Agrifood sectors priorities facing Spain's upcoming EU presidency

In the midst of a wave of food inflation and drought-related supply problems, the Spanish agricultural sector is calling on the government to defend a model that guarantees Europe's food sovereignty and the sector's profitability, both of which are threatened by environmental demands.


On July 1, 2023, Spain will assume the rotating presidency of the Council of the EU, after holding it for the last time in 2010. Among other legislative initiatives, the Spanish government intends to push forward proposals for regulations on NGT’s (New Genomic Techniques) and on the geographical indications system.


The general political context, and the agrifood context in particular, make this presidency particularly important. The pandemic and the war in Ukraine have put the agrifood sector at the top of the EU agenda and redefined priorities within the sector. For this reason, progress in the sustainability of agriculture, fisheries and food systems will be the fundamental issue that will mark Spain's agenda of priorities during its presidency.

In order to draw up a road map to define the needs of the agrifood sectors, a meeting was organized in which representatives of all links in the chain presented their priorities.

Production and processing

Greater economic integration, a more cohesive single market and common rules for all were proposed in terms of how to tackle the change in the current production model. The organizations agreed on the need to guarantee food security and supply in the face of geopolitical change. They also asked the Spanish presidency to open a debate within the EU on the future of the social and professional model of agriculture in order to counteract the access of private equity funds from outside the sector.


With regard to environmental sustainability and the objectives of the Green Deal, a debate was called for to strike a balance beyond agricultural policies. The EU needs to set bold policies to advance the competitiveness and sustainability of the present and future agricultural model. NGT’s, which will be the main topic of the informal Council of Ministers in September, fall within this framework.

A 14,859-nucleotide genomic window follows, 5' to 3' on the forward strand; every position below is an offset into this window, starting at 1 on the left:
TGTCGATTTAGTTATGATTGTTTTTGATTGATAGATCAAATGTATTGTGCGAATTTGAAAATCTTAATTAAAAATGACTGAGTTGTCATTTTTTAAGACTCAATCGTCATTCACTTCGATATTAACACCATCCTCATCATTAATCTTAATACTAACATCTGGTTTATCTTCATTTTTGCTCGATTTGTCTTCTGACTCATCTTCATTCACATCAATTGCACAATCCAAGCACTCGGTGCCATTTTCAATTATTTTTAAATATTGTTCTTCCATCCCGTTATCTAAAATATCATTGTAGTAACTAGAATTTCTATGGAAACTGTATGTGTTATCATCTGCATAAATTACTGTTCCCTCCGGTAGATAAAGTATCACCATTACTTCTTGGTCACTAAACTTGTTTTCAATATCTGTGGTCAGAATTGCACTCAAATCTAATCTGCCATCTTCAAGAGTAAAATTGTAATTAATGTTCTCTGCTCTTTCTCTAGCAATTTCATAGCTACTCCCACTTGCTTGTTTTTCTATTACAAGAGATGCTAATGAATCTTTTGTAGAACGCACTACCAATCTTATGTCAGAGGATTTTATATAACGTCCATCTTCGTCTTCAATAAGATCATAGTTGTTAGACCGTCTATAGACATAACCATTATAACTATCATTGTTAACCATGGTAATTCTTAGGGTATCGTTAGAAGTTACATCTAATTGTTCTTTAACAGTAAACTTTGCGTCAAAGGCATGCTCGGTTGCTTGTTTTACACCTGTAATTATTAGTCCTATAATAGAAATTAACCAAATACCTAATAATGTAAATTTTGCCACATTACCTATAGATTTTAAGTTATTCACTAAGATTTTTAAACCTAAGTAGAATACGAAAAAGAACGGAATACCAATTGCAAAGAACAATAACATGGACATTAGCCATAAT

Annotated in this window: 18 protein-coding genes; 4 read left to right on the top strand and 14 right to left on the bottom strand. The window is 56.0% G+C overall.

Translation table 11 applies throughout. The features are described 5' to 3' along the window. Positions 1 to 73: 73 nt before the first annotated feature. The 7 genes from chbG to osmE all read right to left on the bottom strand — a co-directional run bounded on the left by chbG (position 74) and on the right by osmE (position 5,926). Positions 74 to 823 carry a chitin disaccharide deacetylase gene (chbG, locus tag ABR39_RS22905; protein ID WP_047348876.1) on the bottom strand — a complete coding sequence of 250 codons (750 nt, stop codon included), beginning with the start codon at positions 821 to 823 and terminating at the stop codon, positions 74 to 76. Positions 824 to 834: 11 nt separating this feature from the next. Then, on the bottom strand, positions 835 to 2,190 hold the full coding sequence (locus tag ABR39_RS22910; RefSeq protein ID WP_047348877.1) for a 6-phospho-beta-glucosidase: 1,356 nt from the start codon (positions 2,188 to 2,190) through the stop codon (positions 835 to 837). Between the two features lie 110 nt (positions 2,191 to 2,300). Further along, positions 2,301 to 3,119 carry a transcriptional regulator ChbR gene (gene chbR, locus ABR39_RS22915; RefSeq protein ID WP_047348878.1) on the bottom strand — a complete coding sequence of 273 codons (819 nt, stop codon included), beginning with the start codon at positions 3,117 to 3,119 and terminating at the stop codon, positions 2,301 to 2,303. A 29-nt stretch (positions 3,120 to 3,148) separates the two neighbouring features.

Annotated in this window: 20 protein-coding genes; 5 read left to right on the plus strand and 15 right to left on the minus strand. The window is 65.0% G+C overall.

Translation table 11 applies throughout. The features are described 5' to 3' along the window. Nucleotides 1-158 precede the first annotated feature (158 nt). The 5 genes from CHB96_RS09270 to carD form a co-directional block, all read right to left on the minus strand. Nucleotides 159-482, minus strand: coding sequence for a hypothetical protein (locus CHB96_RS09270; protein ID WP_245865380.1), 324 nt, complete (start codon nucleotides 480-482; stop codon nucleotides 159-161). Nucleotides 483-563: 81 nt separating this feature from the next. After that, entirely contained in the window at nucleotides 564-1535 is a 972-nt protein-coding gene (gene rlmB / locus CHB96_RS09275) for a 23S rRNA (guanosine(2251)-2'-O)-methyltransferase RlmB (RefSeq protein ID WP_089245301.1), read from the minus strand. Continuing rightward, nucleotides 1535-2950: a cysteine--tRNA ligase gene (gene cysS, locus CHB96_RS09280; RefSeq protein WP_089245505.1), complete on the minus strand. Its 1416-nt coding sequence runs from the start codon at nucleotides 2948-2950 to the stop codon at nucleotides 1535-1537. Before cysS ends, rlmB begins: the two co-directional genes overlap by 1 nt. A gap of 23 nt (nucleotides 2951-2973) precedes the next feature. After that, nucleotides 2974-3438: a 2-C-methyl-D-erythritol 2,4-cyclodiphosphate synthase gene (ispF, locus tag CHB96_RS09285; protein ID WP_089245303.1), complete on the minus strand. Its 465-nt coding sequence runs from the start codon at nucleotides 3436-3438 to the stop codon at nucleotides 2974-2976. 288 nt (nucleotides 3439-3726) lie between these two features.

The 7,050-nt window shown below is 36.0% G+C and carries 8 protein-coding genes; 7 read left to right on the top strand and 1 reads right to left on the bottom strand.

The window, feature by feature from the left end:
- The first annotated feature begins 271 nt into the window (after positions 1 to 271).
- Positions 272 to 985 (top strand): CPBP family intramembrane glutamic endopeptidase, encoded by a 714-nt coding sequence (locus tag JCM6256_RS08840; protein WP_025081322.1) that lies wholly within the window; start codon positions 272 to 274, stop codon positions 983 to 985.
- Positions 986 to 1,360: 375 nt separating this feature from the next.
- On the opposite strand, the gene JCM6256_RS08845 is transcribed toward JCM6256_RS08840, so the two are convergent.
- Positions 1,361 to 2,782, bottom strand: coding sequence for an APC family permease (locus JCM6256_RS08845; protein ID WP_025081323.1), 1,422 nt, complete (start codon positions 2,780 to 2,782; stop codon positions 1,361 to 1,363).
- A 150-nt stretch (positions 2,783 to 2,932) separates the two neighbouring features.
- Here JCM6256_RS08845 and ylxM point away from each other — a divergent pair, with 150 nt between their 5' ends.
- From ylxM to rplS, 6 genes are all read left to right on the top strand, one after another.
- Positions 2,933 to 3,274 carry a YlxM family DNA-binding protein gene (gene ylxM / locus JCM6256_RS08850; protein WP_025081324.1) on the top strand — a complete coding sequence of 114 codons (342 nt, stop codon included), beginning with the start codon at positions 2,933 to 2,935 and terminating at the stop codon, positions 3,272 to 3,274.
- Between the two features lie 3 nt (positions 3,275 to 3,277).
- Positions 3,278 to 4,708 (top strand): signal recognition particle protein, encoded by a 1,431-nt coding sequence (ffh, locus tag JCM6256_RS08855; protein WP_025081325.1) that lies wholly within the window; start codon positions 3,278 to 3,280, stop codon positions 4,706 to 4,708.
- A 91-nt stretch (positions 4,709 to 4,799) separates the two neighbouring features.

Another issue addressed was the need for measures to ensure generational renewal by promoting traditional, family-based agriculture. Animal welfare regulations are another Spanish priority that could limit the export of live animals by road.

The producer sector also called for a readjustment of CAP budget as well as for the EC to review the national strategic plans to take into account the current situation of production costs and the unfavorable climatic conditions in a good number of member states.


Retailers and hospitality sector

The establishment of proportionate and harmonized regulations to promote free and fair competition in the international market was identified as a priority. At the same time, a EU policy based on the principles of non-discriminatory regulation between member states, allowing the free movement of goods and services.

The EU must make progress in concluding trade agreements with third countries that favor the interests of European companies. They also requested that Spain encourage the EC to analyze possible new agreements.

The organizations also called for a review of the deadlines for complying with the Green Deal, whose priorities may have changed with current developments, such as the skyrocketing inflation.



They called for food supply to be secured through the efforts of all links in the chain. They also focused on some important regulations that are currently being debated, such as those concerning food labelling, phytosanitary products and the regulation of deforestation, as well as the packaging regulation.

Two other issues of concern to consumer organizations were food labelling and online grocery shopping , for which they were calling for greater security.

The full document in Spanish here: Prioridades de la agroalimentación española ante la presidencia de la UE (